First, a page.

July 15, 2024

8 Amazing Facts About Argentina

I recently spent a month in Argentina. It is quite a place; lively, with a rich history. Here are 8 things I learned, exploring the country.


Conquistadors in the New World

The modern history of South America is one of colonisation. From the time that Christopher Columbus stumbled across the 'New World' in the 15th century, Spain, and later Portugal, set their sights on this vast stretch of territory. Their primary motivation was financial; the conquistadors explored South America in the fervent belief that it was rich in mineral wealth, which they wanted to cart back to the Old World.

And they were proved right, as the countries that would later become Brazil, Peru and Colombia were found to be rich in gold and silver. Later arrivals from Spain looked to new areas, to make their fortune. The southern part of the continent – colder, wilder, and less accessible – was, by the 16th century, still largely unexplored.

But exploration was expensive. To help drum up sponsors, wannabe adventurers dubbed this southern area ‘Argentina’, from the Spanish word ‘Argentum’, meaning: silver. They had effectively named a large swathe of unknown territory, ‘The land of silver’, and then hoped that the precious metal would materialise. Investors, easily convinced, came forward, and Spanish explorers and settlers headed south.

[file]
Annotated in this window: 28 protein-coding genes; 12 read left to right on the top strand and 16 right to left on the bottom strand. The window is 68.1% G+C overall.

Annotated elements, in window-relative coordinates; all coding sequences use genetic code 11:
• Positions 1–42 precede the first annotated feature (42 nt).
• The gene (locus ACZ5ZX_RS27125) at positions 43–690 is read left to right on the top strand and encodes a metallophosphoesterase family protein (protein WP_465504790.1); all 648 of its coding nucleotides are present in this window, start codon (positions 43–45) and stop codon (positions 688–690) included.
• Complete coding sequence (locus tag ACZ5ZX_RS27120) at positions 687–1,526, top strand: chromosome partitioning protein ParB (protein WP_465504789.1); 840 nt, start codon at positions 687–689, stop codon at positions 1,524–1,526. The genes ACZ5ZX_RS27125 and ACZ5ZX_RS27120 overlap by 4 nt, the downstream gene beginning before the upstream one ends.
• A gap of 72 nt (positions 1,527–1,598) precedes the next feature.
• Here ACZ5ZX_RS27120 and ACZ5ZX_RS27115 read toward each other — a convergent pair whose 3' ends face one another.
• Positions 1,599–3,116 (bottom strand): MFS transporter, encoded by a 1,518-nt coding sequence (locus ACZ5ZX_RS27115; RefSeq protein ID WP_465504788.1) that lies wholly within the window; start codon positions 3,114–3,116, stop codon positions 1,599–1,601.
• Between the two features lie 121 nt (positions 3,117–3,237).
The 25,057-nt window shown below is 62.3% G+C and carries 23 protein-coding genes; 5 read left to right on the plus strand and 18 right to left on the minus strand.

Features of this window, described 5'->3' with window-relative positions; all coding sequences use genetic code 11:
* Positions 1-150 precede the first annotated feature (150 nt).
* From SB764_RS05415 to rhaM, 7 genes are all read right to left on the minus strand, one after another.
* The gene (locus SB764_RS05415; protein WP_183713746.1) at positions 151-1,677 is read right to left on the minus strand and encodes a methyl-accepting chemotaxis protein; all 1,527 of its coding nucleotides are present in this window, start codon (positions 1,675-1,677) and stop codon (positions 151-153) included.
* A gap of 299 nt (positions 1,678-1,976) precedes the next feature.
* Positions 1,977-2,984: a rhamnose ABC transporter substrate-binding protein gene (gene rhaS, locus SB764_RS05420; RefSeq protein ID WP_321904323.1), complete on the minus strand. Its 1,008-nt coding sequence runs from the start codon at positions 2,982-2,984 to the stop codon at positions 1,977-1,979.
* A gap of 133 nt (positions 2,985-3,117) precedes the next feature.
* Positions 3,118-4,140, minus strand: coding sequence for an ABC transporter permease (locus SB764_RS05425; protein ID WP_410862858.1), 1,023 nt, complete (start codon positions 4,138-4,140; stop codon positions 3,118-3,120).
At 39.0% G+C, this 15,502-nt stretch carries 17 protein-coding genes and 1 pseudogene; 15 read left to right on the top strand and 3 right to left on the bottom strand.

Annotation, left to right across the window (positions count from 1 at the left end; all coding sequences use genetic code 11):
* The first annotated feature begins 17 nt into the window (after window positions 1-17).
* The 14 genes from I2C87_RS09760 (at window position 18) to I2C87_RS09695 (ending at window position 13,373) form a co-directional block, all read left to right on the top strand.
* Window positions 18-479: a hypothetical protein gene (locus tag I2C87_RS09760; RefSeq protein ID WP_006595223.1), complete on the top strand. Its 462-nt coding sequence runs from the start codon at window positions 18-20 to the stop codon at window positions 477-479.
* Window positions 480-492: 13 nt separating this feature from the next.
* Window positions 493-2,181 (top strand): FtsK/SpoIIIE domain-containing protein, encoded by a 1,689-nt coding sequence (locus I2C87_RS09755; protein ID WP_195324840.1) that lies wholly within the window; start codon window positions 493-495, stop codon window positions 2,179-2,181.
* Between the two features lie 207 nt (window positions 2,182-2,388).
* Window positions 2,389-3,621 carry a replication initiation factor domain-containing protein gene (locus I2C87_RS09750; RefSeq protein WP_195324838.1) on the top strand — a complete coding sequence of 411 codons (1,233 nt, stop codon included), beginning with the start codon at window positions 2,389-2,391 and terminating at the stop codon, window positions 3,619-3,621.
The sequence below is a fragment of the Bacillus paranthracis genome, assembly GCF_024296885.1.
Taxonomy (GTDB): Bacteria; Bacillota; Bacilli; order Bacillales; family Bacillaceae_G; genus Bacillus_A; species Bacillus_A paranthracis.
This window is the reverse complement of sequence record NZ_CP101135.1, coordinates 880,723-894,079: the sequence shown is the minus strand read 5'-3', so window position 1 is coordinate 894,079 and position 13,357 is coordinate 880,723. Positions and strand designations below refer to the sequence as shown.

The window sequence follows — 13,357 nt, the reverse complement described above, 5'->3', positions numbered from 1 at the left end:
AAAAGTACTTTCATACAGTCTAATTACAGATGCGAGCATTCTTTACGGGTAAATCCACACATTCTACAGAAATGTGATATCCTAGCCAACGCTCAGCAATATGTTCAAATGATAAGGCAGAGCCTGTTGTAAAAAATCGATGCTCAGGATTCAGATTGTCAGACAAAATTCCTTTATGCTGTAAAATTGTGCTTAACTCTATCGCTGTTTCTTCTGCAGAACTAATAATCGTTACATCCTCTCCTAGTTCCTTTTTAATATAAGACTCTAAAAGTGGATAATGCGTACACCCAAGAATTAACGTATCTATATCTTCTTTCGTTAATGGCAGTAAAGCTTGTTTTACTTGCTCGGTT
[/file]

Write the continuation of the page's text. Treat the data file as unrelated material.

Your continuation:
While silver was never found in significant quantities in Argentina, the land proved ripe for agriculture, and the name simply stuck.


Jose de San Martin

The Spanish ruled Argentina, and most of South America, for 300 years. But by the 19th century their control was slipping.

Spain was no longer the feared global power it had been – overtaken by other European states, primarily England and Germany – and the native population was clamouring for independence. In 1810, revolution erupted. Spain had become bogged down in a vicious war against Napoleonic France, and could spare no military resources to defend their South American colonies. The local military leaders took their chance, the ‘May Revolution’ of 1810 overthrew the local Spanish authorities, and Buenos Aires was declared a free city.

The evolutionary army was commanded by Jose de San Martin, an experienced soldier who had received military training in Spain. San Martin would not only overthrow the Spanish authorities in Argentina, but would lead his troops across the Andes and liberate Chile and Peru as well. Hailed as a hero of South American independence, his memory is commemorated in a number of ways, most notably in the naming of Argentina's streets; every town has at least one 'San Martin Street'.



They call Ushuaia ‘Tierra Del Mundo’: The end of the world. And standing on its waterfront, its hard not to believe it; if you go straight out to sea, the next stop is Antarctica, and all on all other sides, a vast, pristine wilderness.

Ushuaia (pronounced 'Uush-way') is a small, curious city, the world’s southern most, with the full time population numbering only in the tens of thousands. Most of it looks like it was knocked together about a week beforehand; the buildings have a ramshackle quality, and there is no public transport and not much infrastructure.